Desktop, E-mail Projects to Begin This Semester

Desktop, E-mail Projects to Begin This Semester

By Sean Smith
Chronicle Editor

Having made several improvements to the University's technology services during the summer, the Office of Information Technology this fall will embark on a project to bring new computers to campus offices.

The project, Desktop 2003, will replace some 3,000 computers installed during the 1999-2000 academic year in administrative, staff and faculty offices. IT administrators say the overhaul also will see the introduction of a new e-mail client program for many users, and should be completed by late spring.

Work on the project to date has included selecting replacement systems, building and testing software images and planning for installation in departments, administrators say. In preparation for the project, the Student Learning and Support Center in O'Neill Library has received new Dell and eMac machines.

Orders for the new desktops will be made by designated decision-makers within a school, department or vice presidential area. The majority of administrative users will continue using the Windows platform on a Dell machine, while full-time faculty will have a choice of a Dell or Apple desktop or notebook computer.

The schedule for replacing the systems will be coordinated with the department to ensure as little disruption as possible, IT administrators say.

Prior to the replacement of desktops, Simeon users must switch to a new e-mail program. Users of Netscape Communicator or Outlook Express will be upgraded to new versions when they receive their Desktop 2003 machines. Users of Mulberry, Pine or Eudora will not be required to make any changes to their email client software.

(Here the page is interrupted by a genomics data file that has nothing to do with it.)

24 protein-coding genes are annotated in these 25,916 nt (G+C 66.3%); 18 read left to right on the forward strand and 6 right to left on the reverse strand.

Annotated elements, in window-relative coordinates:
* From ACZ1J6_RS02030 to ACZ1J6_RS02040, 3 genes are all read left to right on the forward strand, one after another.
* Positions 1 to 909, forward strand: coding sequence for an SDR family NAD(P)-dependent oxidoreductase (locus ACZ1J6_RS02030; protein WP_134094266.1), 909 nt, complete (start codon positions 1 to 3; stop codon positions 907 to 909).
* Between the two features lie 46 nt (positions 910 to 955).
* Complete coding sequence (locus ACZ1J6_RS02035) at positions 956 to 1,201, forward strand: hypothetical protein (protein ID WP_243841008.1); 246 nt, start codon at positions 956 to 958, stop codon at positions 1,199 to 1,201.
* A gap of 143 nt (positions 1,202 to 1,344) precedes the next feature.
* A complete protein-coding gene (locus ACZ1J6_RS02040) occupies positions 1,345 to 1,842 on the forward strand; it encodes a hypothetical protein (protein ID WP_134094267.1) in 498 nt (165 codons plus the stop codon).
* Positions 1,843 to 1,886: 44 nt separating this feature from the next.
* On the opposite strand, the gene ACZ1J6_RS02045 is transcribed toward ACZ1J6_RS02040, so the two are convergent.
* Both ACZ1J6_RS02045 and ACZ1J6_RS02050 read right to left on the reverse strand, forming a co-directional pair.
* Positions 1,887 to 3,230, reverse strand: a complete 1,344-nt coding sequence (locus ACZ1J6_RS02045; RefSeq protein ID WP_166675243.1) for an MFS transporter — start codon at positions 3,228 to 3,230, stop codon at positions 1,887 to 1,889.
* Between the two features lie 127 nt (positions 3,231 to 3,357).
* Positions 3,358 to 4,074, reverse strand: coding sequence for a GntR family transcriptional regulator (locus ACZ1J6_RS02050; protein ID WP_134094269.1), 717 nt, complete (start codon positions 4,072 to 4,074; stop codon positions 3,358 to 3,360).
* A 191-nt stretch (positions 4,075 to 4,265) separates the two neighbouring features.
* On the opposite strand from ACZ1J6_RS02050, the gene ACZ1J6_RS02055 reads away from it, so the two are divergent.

Desktop 2003 will cap a period of intensive work for the IT Office, which in the past year has consolidated the University's e-mail account system and completed the transition to a new campus network, among other improvements.

"Recently, Information Technology completed two massive infrastructure projects that position the University to move forward with some very visible projects this fall," said Vice President for Information Technology Marian Moore.

"The successful completion of these initiatives is the result of incredible coordination between Information Technology, the technology consultants and Academic Technology Services. But most of all, we rely on, and appreciate, the cooperation and patience of the BC community."Since late spring, all student, faculty and staff e-mail accounts have been moved to the "mail" server. The new e-mail infrastructure is made up of multiple machines, explains IT Director Mary Corcoran, thus ensuring that the system can continue to run in case of outages due to power failures, maintenance work or other causes.

Corcoran added that the new system provides for a more reliable, state-of-the-art mail environment with improved virus detection and protection and greater flexibility for advanced features.

This summer's transition to the new campus network - which controls access to e-mail, printing, databases, servers and the Internet - was accomplished with few, if any, problems, and will make it easier for the University to manage its network traffic.

Also, the course development software tool WebCT was upgraded to Campus Edition v3.7 during the first week of August. The upgrade, directed by Academic Technology Services, includes enhancements to the user interface, and improvements in such areas as assignments, discussions and quizzes. Users can now enter and edit mathematical notations in many of the WebCT tools and can display calendar entries in a Palm date book.

The Office of Information Technology Web site, at www.bc.edu/bc_org/tvp/cchome/cchome.shtml, offers news and updates of technology-related projects.

 

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